During an invigorating and head spinning conversation with Professor Ray Wills, an adjunct Professor at the University of Western Australia and clean tech investment guru, I heard about the development of new silicon wafers that are at the same time solar photovoltaic cells, data storage systems and communication devices.
Cloud storage in solar panels? What the wha!
There are already 1.6 million solar rooftop installations in Australia with a total of 5 GW of capacity. The installation rate is growing rapidly.
In the 12 months to June 2016 the solar output in Australia was estimated to be around 6,100 GWh of electricity and is predicted to double this year.
What we are about to witness in solar technology is a massive, game changing, highly disruptive revolution, the long-term outcome of which is difficult to predict.
As more and more people buy less and less from the grid, as the grid becomes more sophisticated, and that’s a big challenge, as the methods of instantaneous micropayments being developed through systems like Blockchain allow individuals and communities with renewable systems on their land (farmers and wind turbines, householders and rooftop solar) one thing is clear.
It’s goodnight and thanks for the help coal.
Ah yes, but the wind isn’t always blowing and the sun isn’t always shining, as I have witnessed in Perth recently.
Of course we need fossil burning and nuclear at the moment, it’s painfully obvious.
Just like we needed land lines when cell phones first appeared.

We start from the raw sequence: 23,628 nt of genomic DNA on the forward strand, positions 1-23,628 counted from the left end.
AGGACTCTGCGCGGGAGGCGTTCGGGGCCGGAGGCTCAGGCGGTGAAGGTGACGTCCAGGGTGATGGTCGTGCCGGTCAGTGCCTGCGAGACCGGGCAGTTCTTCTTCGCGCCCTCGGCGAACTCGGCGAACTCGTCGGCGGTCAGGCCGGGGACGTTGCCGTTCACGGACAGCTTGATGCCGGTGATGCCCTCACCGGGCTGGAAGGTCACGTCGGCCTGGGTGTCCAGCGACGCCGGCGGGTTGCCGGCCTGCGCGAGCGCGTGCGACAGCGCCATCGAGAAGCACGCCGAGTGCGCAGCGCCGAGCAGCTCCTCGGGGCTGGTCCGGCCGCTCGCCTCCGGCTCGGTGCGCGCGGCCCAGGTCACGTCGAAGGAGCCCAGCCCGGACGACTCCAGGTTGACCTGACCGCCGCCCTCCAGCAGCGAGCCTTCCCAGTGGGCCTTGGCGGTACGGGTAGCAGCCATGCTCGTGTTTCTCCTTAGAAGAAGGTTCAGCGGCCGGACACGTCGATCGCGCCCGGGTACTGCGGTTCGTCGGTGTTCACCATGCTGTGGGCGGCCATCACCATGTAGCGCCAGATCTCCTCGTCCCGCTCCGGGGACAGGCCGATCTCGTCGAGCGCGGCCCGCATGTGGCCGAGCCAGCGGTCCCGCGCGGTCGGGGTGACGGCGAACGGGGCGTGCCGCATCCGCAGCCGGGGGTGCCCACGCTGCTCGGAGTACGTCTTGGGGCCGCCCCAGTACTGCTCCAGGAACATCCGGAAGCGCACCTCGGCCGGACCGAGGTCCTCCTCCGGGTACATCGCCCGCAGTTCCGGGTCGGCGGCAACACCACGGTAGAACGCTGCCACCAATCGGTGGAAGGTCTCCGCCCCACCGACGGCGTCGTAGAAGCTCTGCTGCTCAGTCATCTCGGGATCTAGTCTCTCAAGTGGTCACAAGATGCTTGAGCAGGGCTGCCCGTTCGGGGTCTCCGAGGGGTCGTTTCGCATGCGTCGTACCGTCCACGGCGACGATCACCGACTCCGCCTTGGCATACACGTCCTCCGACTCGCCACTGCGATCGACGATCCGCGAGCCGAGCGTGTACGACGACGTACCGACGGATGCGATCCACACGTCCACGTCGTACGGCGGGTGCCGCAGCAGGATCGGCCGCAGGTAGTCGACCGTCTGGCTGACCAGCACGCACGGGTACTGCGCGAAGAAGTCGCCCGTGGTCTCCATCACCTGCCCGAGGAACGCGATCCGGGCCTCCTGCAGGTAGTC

Do we need land lines now?
No, of course not, I finally got rid of mine last year.
We need backup now, but the way this technology is developing it’s obvious we won’t for long.
Ah yes, but Australia exports billions of tons of coal to China, coal is still king!
True, they do export a massive amount, but not an increasing amount. In fact, it’s a decreasing amount.
And yes, they ship it out of northern Queensland where dredgers have been destroying huge swathes of the Great Barrier Reef but mate, coal is king!
China is making gargantuan leaps in renewables, a breathtaking 40% growth last year and that’s on top of an already massive base of wind and solar.
This combined with a yearly drop of 4% in their coal consumption, their recent cancellation of 103 planned new coal plants and things are not looking good for Aussie coal.
But don’t tell the Australian Federal government, let them continue to give massive tax breaks (subsidies) to the coal companies, let the coal companies bribe and con the indigenous population to allow them to rip the stuff out of the ground.
Pretty soon they’ll go broke, pretty soon the very small number of jobs that are linked to the coal industry will go and we’ll see an exponential increase in the number of jobs created in the renewables sector.
In the meantime, let’s enjoy the antics of the coal corporations employees, sorry, current Australian government.
A bloke called Scott Morrison recently waved a lump of coal around in the Australia Parliament to show the opposition it wasn’t dangerous. Funny